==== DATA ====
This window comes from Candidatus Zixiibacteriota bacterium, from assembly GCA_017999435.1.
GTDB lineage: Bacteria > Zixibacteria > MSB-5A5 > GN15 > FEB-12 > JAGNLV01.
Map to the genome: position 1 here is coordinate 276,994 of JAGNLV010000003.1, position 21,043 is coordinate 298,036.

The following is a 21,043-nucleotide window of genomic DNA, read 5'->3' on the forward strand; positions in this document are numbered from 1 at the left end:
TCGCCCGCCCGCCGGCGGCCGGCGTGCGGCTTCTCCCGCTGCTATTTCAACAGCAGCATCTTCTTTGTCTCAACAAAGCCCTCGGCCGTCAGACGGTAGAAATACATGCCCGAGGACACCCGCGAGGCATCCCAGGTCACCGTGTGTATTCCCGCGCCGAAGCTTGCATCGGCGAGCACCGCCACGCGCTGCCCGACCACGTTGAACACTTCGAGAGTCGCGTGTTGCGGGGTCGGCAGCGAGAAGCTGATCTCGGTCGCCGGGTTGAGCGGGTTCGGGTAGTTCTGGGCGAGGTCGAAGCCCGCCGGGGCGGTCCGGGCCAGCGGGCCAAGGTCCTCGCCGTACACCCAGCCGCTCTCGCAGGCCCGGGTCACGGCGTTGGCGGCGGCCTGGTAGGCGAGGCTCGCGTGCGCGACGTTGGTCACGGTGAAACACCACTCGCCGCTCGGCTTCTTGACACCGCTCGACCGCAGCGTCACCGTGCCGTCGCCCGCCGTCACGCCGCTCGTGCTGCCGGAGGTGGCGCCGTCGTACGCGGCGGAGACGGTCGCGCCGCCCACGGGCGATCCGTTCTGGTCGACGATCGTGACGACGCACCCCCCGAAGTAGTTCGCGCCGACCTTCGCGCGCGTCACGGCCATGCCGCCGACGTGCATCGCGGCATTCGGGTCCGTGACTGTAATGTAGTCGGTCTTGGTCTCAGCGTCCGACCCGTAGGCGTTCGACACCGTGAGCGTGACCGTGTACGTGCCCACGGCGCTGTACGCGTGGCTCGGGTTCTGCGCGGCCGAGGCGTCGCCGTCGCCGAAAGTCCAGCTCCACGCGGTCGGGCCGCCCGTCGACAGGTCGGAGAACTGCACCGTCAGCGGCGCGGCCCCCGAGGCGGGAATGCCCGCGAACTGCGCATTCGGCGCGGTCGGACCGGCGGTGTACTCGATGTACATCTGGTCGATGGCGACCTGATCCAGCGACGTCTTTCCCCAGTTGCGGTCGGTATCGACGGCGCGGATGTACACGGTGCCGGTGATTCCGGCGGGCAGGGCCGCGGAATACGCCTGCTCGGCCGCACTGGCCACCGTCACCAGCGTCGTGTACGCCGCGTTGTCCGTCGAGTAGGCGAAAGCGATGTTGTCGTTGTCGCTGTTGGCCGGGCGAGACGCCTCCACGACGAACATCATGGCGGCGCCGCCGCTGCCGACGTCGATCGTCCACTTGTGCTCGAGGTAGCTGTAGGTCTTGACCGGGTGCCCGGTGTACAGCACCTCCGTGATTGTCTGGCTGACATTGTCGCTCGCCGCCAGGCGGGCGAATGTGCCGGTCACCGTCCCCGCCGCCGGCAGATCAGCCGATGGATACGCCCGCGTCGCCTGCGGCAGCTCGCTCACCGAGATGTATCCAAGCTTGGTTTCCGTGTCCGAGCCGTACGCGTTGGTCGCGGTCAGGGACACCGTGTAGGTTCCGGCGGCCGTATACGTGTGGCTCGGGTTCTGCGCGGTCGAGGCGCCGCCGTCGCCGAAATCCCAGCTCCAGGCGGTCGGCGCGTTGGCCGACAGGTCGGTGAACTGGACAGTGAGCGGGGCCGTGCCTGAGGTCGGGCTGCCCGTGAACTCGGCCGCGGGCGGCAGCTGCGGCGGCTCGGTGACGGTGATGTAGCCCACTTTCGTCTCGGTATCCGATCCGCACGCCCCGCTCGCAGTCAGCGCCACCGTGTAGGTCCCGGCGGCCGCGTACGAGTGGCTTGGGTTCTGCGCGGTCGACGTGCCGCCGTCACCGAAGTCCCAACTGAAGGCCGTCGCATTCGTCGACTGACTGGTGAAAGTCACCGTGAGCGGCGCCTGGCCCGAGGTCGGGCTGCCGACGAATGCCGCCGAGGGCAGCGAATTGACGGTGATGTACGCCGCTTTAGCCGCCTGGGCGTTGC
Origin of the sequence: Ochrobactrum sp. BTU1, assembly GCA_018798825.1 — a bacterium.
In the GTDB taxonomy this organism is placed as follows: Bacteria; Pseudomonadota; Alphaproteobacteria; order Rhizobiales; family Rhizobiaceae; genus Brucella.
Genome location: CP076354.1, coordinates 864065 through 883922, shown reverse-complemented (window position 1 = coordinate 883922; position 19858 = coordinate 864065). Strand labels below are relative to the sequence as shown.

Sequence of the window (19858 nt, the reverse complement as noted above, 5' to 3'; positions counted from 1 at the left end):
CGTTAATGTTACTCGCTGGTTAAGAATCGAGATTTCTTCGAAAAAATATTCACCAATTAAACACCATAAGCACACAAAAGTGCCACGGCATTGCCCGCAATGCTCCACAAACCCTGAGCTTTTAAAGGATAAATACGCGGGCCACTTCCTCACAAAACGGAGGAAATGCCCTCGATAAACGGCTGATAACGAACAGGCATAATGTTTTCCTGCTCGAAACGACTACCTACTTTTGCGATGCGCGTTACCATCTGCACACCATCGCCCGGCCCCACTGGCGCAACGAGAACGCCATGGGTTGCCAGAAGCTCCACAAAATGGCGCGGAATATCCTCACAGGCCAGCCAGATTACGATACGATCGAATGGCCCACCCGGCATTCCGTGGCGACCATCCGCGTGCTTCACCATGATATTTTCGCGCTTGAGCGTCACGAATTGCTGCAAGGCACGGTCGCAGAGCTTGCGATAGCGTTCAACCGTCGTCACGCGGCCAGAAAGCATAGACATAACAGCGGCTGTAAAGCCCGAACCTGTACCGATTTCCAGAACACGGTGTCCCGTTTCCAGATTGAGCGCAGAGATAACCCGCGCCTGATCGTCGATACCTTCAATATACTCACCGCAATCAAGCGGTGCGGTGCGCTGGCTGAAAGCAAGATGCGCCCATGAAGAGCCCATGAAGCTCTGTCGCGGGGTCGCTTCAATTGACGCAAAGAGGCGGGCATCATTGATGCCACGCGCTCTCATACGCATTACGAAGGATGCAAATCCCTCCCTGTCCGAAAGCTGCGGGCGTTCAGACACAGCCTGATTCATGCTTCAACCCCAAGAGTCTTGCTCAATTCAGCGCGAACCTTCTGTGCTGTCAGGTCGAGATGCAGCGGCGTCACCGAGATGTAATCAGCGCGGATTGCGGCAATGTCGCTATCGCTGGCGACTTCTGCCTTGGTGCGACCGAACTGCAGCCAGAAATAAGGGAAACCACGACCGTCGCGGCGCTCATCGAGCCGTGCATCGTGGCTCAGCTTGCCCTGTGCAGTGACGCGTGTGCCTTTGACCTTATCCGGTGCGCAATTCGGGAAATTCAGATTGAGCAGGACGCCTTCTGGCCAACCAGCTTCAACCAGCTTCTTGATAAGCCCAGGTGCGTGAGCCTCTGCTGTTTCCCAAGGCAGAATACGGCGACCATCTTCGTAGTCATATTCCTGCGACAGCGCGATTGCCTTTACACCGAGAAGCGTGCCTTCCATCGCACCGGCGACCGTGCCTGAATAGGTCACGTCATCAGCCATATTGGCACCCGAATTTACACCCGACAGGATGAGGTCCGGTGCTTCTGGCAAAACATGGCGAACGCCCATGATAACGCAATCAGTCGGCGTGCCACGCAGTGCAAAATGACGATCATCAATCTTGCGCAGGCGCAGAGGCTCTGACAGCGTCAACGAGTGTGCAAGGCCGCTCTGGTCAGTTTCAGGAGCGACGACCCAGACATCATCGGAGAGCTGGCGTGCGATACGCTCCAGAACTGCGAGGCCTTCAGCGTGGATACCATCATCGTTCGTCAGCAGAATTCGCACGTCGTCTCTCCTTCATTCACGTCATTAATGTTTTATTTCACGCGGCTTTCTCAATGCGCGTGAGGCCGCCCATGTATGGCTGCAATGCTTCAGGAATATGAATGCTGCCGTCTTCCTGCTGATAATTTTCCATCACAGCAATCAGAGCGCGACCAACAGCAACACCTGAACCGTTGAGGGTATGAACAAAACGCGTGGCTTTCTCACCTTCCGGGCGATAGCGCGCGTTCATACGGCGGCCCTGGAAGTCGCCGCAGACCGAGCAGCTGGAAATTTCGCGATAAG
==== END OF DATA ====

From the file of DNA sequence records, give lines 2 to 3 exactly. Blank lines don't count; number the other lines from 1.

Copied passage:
GTDB lineage: Bacteria > Zixibacteria > MSB-5A5 > GN15 > FEB-12 > JAGNLV01.
Map to the genome: position 1 here is coordinate 276,994 of JAGNLV010000003.1, position 21,043 is coordinate 298,036.